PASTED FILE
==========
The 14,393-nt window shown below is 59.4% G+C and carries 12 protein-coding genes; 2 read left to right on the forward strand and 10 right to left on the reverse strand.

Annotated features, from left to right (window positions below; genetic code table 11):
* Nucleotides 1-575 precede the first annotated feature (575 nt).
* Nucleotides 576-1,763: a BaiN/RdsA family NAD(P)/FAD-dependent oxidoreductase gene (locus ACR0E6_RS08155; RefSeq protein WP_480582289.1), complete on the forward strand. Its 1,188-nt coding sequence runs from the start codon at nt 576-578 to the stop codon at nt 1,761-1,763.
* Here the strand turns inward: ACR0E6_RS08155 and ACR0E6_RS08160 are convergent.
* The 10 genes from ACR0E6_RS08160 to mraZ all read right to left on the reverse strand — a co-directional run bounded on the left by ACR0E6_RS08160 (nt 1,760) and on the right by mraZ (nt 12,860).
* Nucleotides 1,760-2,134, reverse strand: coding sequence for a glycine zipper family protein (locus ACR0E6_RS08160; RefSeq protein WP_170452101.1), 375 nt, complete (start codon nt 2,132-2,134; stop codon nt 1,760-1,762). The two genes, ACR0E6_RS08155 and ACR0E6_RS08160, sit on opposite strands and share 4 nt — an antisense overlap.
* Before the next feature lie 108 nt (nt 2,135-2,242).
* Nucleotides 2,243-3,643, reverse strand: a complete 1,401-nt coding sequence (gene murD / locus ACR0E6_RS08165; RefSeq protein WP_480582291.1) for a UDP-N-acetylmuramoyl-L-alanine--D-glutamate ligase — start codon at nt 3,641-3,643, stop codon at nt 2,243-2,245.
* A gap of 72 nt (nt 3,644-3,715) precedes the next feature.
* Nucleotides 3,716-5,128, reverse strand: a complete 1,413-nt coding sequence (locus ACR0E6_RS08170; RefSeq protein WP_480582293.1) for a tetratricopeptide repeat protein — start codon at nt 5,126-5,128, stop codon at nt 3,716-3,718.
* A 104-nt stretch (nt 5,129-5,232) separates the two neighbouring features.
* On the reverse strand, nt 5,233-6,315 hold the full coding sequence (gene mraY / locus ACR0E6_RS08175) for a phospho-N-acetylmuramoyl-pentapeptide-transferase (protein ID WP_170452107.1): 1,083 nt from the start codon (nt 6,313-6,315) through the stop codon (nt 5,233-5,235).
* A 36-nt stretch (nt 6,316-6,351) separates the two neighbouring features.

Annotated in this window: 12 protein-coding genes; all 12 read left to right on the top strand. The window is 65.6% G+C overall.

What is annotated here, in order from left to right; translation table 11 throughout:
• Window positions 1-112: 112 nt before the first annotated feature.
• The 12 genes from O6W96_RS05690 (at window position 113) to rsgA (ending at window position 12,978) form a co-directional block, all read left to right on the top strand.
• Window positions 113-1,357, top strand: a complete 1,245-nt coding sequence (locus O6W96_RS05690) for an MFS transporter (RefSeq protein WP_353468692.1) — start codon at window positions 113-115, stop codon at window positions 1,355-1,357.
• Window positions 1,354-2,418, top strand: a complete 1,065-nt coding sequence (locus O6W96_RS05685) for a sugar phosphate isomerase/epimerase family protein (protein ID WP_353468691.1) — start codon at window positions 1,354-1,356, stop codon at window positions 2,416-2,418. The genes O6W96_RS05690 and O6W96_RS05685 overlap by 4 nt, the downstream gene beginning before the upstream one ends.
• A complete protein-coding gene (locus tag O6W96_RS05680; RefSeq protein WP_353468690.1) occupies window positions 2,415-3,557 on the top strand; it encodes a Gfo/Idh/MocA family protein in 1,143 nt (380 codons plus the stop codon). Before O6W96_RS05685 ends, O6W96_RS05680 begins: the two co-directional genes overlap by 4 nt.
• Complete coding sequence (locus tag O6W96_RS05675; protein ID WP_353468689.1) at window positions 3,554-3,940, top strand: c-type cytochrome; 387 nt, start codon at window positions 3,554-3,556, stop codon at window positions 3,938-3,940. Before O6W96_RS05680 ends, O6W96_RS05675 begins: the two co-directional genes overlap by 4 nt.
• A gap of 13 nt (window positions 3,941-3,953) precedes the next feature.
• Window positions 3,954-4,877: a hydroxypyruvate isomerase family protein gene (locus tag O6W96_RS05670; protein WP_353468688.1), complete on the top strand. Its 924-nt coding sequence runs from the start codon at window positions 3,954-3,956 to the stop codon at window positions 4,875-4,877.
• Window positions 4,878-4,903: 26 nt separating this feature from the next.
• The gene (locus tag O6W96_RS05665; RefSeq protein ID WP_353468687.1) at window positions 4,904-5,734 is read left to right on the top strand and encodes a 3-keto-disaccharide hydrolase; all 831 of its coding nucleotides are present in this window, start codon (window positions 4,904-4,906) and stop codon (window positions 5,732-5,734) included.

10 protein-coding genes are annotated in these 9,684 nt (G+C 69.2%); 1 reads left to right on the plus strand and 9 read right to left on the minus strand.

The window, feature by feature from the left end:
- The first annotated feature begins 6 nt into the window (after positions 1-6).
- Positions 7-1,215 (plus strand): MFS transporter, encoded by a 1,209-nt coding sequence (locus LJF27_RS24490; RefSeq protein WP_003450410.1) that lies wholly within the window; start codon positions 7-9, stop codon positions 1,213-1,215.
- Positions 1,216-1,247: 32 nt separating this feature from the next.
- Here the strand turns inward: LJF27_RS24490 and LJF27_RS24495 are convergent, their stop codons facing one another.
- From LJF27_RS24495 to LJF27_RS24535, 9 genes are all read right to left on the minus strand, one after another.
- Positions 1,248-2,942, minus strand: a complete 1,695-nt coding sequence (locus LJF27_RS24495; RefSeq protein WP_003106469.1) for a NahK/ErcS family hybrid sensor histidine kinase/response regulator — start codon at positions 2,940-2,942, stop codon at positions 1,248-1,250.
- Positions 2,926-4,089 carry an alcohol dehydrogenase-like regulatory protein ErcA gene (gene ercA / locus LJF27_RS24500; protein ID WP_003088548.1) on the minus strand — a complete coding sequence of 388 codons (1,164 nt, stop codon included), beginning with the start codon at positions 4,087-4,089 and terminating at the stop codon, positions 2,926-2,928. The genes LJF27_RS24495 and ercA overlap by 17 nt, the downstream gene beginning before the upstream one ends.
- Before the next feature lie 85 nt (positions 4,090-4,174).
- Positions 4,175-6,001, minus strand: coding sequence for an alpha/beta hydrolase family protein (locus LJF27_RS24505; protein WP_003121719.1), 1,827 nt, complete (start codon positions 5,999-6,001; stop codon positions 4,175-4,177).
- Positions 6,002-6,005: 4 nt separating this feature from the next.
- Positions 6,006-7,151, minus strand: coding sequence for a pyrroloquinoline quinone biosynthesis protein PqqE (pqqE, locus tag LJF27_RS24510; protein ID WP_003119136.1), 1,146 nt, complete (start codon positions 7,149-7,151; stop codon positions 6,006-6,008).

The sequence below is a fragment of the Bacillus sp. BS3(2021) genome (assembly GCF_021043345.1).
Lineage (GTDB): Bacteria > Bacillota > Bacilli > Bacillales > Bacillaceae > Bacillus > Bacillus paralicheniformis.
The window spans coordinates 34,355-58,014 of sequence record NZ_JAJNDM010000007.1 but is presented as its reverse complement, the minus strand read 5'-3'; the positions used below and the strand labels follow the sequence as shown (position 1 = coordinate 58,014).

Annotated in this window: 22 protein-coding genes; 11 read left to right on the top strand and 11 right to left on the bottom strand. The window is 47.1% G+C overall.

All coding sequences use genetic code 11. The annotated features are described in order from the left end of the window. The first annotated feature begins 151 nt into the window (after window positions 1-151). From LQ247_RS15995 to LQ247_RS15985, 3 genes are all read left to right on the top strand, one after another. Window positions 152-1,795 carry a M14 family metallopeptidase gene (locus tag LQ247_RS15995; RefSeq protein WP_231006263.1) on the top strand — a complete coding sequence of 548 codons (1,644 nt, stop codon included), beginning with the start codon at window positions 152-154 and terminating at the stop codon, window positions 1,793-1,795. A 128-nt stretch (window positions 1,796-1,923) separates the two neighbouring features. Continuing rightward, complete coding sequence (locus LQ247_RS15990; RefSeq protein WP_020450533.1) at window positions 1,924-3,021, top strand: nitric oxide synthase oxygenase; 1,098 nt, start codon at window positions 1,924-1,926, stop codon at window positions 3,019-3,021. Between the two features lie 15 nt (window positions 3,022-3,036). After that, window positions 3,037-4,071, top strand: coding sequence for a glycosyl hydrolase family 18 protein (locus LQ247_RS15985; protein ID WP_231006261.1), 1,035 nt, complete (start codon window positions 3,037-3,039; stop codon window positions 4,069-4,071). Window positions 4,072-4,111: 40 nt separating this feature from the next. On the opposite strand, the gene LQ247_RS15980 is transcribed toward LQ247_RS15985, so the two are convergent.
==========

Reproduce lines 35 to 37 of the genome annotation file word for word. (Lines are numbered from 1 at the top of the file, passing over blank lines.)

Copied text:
- Positions 2,926-4,089 carry an alcohol dehydrogenase-like regulatory protein ErcA gene (gene ercA / locus LJF27_RS24500; protein ID WP_003088548.1) on the minus strand — a complete coding sequence of 388 codons (1,164 nt, stop codon included), beginning with the start codon at positions 4,087-4,089 and terminating at the stop codon, positions 2,926-2,928. The genes LJF27_RS24495 and ercA overlap by 17 nt, the downstream gene beginning before the upstream one ends.
- Before the next feature lie 85 nt (positions 4,090-4,174).
- Positions 4,175-6,001, minus strand: coding sequence for an alpha/beta hydrolase family protein (locus LJF27_RS24505; protein WP_003121719.1), 1,827 nt, complete (start codon positions 5,999-6,001; stop codon positions 4,175-4,177).